Tuesday, August 17, 2010

What has been happening.

Well, this is the state of being here in the suburbs of the Motorcity:

We are home again.  A quick run to the homestead.  Mom was doing very badly, not having a bowel movement in eight days.  We also had a Dr. saying, "We have never had anyone die of constipation and if she were not on IV's I would send her home." (!!)  Finally, they did a colonoscopy, on the morning I got home, and that "broke the dam."  Why this didn't happen sooner, I don't know.  Hopefully, she will be able to come home soon.

Dad is in a rehab center.  He always says it is horrible, but he seems to be doing well.  He is eating better and is up doing therapy.  He is afraid that he is going to be there permanently, but we keep reassuring him that it is only for a short time. 

We have inherited another cat.  A few years ago I decided a cat would be a good thing for my dad, something for him to take care of.  Now it is too difficult for my parents to care for the cat so it was either I take her or she goes to "kitty Jesus."  So now we have two cats and the proces of them learning to live together begins.

Oh, and the photo is for Lemuel, I saw this and knew how much you LOVED those wire mesh animals and thought you would love these too!

Friday, August 13, 2010

Friday the 13th and Left-Handers Day

Happy Friday the 13th and Happy Left-Handers Day!

In Iowa right now.  An unexpected trip because Mom has GI problems and Dad fell and broke his ankle.  (The incidenst are not related.)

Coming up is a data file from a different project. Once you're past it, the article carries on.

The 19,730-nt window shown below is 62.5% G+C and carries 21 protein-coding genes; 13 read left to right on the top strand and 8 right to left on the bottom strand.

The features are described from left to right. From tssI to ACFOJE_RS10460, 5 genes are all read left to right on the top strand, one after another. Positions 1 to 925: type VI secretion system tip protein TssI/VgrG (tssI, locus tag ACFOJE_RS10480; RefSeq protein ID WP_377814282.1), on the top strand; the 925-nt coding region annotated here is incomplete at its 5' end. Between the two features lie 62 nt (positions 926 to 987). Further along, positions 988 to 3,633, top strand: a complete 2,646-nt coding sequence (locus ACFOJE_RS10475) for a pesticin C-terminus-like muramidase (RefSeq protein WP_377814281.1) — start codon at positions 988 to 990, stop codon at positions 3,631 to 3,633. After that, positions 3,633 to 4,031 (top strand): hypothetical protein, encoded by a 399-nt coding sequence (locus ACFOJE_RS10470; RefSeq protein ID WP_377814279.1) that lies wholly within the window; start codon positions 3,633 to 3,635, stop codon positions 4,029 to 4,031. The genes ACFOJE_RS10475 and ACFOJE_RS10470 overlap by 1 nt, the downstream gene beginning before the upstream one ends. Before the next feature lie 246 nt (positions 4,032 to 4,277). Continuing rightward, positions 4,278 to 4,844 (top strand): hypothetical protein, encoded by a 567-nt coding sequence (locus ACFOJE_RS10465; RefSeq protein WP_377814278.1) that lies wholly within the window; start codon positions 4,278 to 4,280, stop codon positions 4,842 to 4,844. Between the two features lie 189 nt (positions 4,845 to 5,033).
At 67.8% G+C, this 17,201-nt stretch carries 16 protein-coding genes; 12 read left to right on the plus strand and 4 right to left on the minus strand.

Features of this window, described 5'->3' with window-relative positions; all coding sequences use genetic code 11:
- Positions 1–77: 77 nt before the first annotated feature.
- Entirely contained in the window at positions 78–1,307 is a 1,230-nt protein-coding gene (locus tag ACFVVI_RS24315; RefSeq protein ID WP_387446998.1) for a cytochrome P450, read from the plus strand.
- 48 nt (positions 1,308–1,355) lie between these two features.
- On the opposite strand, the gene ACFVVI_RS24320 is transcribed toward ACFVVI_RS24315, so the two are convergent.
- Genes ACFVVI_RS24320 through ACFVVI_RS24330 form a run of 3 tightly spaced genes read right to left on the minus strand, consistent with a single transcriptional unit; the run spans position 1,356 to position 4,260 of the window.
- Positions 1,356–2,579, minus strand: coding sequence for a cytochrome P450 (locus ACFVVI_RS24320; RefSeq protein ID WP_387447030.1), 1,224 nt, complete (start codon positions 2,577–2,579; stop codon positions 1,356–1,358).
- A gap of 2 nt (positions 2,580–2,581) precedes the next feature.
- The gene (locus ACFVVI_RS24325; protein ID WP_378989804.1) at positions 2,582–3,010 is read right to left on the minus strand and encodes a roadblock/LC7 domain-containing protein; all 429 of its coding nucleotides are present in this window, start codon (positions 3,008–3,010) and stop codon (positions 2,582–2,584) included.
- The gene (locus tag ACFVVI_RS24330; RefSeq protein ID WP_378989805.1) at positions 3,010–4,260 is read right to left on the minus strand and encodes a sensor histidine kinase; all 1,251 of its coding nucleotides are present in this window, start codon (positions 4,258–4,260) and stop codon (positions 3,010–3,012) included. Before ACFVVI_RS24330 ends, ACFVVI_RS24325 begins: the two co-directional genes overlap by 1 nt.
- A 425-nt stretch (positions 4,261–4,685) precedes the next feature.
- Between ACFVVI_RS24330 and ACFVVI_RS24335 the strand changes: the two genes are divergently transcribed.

Dad is in a rehab center and is more talkative than I have seen him in years!

Mom had a colonoscopy and, to quote the Dr. "I would have been down sooner with the results but I had to take a shower."  THIS IS A GOOD THING!  *Did I mention the Dr. is a cutie!*

We are also inheriting a cat.  So that makes two now.  More later when we aren't stealing bandwidth from Panera.

Oh, and we are going to a drag show this evening!  Should be fun!!

Tuesday, August 10, 2010

Pity Party, Read at your own peril.

Truly hating life right now.  I have consistently been feeling crappy over the past week or so.  (I guess that would be since coming back from vacation.)

I know that what I am feeling is irrational, and logically, I can tell myself that what I am feeling is not founded in the reality of life.  But I still feel it.  I feel like I constantly have to be on guard for the next person waiting to ambush me.  I need to be prepared for the next attack.  Again, I know this is irrational, but it is what it is.  And truthfully, I hate it.

Nick has been great about the whole thing.  He has been patient.  But this has got to be as old for him as it is for me.

Saturday, August 07, 2010

Have No Fear Little Flock Pentecost 11 Proper 14C

And God told Abram, “So shall your descendants be.” And [Abram] believed the Lord; and the Lord reckoned it to him as righteousness. And as P.T. Barnum would say, “There is one born every minute!”

Can you imagine the scene? Abram, standing out in the desert, looking up at the sky. It would be similar to the sky of today except for one big thing, there would be more stars. Not that the number would change, but since there would be no city lights, the sky would be aglow with stars; more stars than we can even imagine. And Abram would be there, looking, trying to count them all.